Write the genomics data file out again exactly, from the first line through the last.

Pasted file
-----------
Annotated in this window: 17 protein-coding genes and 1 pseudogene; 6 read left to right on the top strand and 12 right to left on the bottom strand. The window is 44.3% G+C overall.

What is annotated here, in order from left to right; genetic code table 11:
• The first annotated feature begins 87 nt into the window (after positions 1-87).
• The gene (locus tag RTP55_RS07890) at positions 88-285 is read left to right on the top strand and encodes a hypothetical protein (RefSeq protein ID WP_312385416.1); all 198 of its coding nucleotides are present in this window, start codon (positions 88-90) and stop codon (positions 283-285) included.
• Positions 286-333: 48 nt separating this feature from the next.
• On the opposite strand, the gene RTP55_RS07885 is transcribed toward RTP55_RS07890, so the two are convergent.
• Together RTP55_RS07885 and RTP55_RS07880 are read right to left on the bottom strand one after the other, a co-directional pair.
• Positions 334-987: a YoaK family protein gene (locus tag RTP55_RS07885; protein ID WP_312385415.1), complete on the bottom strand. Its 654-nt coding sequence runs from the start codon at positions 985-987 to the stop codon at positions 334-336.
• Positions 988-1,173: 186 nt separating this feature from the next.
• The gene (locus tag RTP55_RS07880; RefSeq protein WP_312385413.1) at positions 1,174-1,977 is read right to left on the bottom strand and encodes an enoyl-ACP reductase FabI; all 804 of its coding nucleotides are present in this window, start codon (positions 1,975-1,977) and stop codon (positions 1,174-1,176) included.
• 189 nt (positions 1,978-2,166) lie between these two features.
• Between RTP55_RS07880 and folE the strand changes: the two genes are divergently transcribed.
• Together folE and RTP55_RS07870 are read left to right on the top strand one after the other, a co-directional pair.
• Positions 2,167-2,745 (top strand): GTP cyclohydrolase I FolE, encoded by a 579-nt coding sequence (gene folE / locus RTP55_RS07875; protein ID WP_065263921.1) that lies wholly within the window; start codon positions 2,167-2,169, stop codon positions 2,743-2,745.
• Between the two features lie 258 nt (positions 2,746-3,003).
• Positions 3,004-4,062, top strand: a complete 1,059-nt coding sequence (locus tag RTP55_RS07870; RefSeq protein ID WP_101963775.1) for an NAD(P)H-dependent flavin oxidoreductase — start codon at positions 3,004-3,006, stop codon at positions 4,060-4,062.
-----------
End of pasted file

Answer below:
Annotated in this window: 17 protein-coding genes and 1 pseudogene; 6 read left to right on the top strand and 12 right to left on the bottom strand. The window is 44.3% G+C overall.

What is annotated here, in order from left to right; genetic code table 11:
• The first annotated feature begins 87 nt into the window (after positions 1-87).
• The gene (locus tag RTP55_RS07890) at positions 88-285 is read left to right on the top strand and encodes a hypothetical protein (RefSeq protein ID WP_312385416.1); all 198 of its coding nucleotides are present in this window, start codon (positions 88-90) and stop codon (positions 283-285) included.
• Positions 286-333: 48 nt separating this feature from the next.
• On the opposite strand, the gene RTP55_RS07885 is transcribed toward RTP55_RS07890, so the two are convergent.
• Together RTP55_RS07885 and RTP55_RS07880 are read right to left on the bottom strand one after the other, a co-directional pair.
• Positions 334-987: a YoaK family protein gene (locus tag RTP55_RS07885; protein ID WP_312385415.1), complete on the bottom strand. Its 654-nt coding sequence runs from the start codon at positions 985-987 to the stop codon at positions 334-336.
• Positions 988-1,173: 186 nt separating this feature from the next.
• The gene (locus tag RTP55_RS07880; RefSeq protein WP_312385413.1) at positions 1,174-1,977 is read right to left on the bottom strand and encodes an enoyl-ACP reductase FabI; all 804 of its coding nucleotides are present in this window, start codon (positions 1,975-1,977) and stop codon (positions 1,174-1,176) included.
• 189 nt (positions 1,978-2,166) lie between these two features.
• Between RTP55_RS07880 and folE the strand changes: the two genes are divergently transcribed.
• Together folE and RTP55_RS07870 are read left to right on the top strand one after the other, a co-directional pair.
• Positions 2,167-2,745 (top strand): GTP cyclohydrolase I FolE, encoded by a 579-nt coding sequence (gene folE / locus RTP55_RS07875; protein ID WP_065263921.1) that lies wholly within the window; start codon positions 2,167-2,169, stop codon positions 2,743-2,745.
• Between the two features lie 258 nt (positions 2,746-3,003).
• Positions 3,004-4,062, top strand: a complete 1,059-nt coding sequence (locus tag RTP55_RS07870; RefSeq protein ID WP_101963775.1) for an NAD(P)H-dependent flavin oxidoreductase — start codon at positions 3,004-3,006, stop codon at positions 4,060-4,062.